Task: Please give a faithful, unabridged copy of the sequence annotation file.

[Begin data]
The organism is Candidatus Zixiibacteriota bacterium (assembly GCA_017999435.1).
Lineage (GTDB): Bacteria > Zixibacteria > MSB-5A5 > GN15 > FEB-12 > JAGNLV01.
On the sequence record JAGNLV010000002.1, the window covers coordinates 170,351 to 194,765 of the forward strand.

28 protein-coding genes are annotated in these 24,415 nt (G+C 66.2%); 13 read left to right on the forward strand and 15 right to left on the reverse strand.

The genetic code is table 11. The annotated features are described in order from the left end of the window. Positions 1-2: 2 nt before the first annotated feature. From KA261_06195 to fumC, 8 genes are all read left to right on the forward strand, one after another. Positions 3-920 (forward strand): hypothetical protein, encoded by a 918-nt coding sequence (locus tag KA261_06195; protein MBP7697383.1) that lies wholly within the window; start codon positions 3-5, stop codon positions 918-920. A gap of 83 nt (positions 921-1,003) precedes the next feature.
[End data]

The organism is Candidatus Zixiibacteriota bacterium (assembly GCA_017999435.1).
Lineage (GTDB): Bacteria > Zixibacteria > MSB-5A5 > GN15 > FEB-12 > JAGNLV01.
On the sequence record JAGNLV010000002.1, the window covers coordinates 170,351 to 194,765 of the forward strand.

28 protein-coding genes are annotated in these 24,415 nt (G+C 66.2%); 13 read left to right on the forward strand and 15 right to left on the reverse strand.

The genetic code is table 11. The annotated features are described in order from the left end of the window. Positions 1-2: 2 nt before the first annotated feature. From KA261_06195 to fumC, 8 genes are all read left to right on the forward strand, one after another. Positions 3-920 (forward strand): hypothetical protein, encoded by a 918-nt coding sequence (locus tag KA261_06195; protein MBP7697383.1) that lies wholly within the window; start codon positions 3-5, stop codon positions 918-920. A gap of 83 nt (positions 921-1,003) precedes the next feature.